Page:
So I understand that thiscall doesn't really exist in x64 programming. However, I can't really find any definitive explanation as to where the this pointer is put to be passed to the callee.

Is a x64 thiscall like a true cdecl call, where this is put on to the 'stack' last (on both GCC and MSVC compilers)?

EDIT: Running through GDB, it appears so. rdi held the this pointer and rsi held the one parameter that particular method had. Is this how it always works?

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    I couldn't find a proper reference for it, but to my knowledge the this parameter is usually treated as the first argument of the function. Jun 22, 2014 at 7:40

2 Answers 2


As far as I am aware there is no explicit convention for passing a this pointer. Since it is passed into the function as a hidden additional argument, it will be passed using the convention for arguments. Which argument is presumably left to the compiler designer.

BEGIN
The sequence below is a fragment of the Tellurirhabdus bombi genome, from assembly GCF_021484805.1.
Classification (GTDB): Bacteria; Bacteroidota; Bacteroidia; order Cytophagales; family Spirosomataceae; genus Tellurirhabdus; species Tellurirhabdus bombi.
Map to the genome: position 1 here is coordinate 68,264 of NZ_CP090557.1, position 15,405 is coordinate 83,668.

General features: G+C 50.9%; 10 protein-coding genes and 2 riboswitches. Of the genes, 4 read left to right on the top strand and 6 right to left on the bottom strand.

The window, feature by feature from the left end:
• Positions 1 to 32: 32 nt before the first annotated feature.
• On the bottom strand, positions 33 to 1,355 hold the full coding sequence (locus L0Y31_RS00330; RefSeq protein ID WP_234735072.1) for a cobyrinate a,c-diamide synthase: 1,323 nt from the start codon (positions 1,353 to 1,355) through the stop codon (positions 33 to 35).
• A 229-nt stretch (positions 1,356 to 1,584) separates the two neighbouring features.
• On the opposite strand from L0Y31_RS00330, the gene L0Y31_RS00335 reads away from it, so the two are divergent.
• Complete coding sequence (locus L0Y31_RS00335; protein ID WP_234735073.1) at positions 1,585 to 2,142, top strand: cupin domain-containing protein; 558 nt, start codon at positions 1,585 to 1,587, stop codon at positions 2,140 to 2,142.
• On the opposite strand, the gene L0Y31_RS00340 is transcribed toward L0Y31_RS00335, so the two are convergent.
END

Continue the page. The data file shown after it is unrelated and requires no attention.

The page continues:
There are only two calling conventions in use, effectively Windows and Unix. In each case functions with a small number of arguments (4 or 6) pass all arguments in registers. That still doesn't tell you which has the this pointer.

I'm drawing the distinction between the officially sanctioned calling convention (which says that the first 4 or 6 arguments go in specified registers), and whatever unofficial convention is used for choosing which argument should represent the this pointer. In most cases it will probably be the first argument (which matches your experience), but it may not always be so.


According to https://msdn.microsoft.com/en-us/library/windows/hardware/ff561499%28v=vs.85%29.aspx?f=255&MSPPError=-2147217396

"the [this pointer] is passed as an implicit first parameter." So in X64 __fastcall convention [this pointer] should always be set in the RCX register.


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